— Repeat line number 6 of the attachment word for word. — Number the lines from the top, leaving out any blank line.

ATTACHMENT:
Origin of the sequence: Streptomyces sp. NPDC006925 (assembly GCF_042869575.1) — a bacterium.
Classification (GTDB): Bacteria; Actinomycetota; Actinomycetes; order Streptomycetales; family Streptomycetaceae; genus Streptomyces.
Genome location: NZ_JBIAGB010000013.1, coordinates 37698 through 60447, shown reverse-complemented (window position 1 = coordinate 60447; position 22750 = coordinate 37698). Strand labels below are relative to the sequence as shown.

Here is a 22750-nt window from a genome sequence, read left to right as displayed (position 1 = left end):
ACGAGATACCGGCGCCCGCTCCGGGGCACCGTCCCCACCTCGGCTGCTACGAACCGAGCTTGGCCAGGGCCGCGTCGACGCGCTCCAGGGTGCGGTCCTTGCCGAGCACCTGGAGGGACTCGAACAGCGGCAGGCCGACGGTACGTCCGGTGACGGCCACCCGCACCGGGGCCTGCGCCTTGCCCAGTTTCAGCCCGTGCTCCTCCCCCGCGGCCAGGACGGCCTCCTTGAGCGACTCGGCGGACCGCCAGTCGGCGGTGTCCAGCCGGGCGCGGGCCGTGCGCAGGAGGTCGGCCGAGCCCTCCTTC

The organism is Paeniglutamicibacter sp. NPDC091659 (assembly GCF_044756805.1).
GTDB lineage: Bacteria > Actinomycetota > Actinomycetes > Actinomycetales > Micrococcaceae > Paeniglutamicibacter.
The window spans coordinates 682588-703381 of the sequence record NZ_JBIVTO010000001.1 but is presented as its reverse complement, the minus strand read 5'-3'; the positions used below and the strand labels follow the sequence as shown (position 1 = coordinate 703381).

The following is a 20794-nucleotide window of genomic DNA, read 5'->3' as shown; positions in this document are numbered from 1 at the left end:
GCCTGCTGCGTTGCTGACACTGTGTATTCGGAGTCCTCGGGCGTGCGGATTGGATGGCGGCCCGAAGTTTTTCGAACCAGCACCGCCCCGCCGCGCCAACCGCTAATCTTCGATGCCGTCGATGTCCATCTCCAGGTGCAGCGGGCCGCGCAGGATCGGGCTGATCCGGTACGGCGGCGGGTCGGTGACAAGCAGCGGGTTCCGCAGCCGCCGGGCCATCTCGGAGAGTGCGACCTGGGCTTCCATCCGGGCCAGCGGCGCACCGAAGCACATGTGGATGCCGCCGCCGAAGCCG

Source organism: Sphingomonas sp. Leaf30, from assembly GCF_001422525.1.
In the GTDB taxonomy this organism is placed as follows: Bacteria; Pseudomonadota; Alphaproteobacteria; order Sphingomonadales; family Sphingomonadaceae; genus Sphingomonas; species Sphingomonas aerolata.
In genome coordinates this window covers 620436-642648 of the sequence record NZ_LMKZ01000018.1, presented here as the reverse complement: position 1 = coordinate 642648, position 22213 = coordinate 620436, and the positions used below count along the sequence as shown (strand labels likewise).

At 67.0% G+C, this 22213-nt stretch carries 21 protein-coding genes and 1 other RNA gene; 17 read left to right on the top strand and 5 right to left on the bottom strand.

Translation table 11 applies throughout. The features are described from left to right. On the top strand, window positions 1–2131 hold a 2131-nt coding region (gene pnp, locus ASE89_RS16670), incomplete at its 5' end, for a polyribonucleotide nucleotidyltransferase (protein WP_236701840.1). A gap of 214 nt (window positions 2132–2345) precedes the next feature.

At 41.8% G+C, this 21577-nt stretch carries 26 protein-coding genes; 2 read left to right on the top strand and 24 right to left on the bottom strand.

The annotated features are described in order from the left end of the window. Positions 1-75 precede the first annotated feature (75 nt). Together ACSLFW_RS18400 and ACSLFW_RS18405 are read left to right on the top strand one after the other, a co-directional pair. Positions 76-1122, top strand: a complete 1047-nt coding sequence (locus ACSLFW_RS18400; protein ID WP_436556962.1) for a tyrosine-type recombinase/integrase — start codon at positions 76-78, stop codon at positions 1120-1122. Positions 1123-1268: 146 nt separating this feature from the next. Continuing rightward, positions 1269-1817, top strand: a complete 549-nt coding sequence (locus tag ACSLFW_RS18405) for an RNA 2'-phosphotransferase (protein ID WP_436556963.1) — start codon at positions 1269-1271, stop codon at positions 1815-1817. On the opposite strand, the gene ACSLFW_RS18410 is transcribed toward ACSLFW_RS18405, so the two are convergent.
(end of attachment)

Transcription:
The organism is Paeniglutamicibacter sp. NPDC091659 (assembly GCF_044756805.1).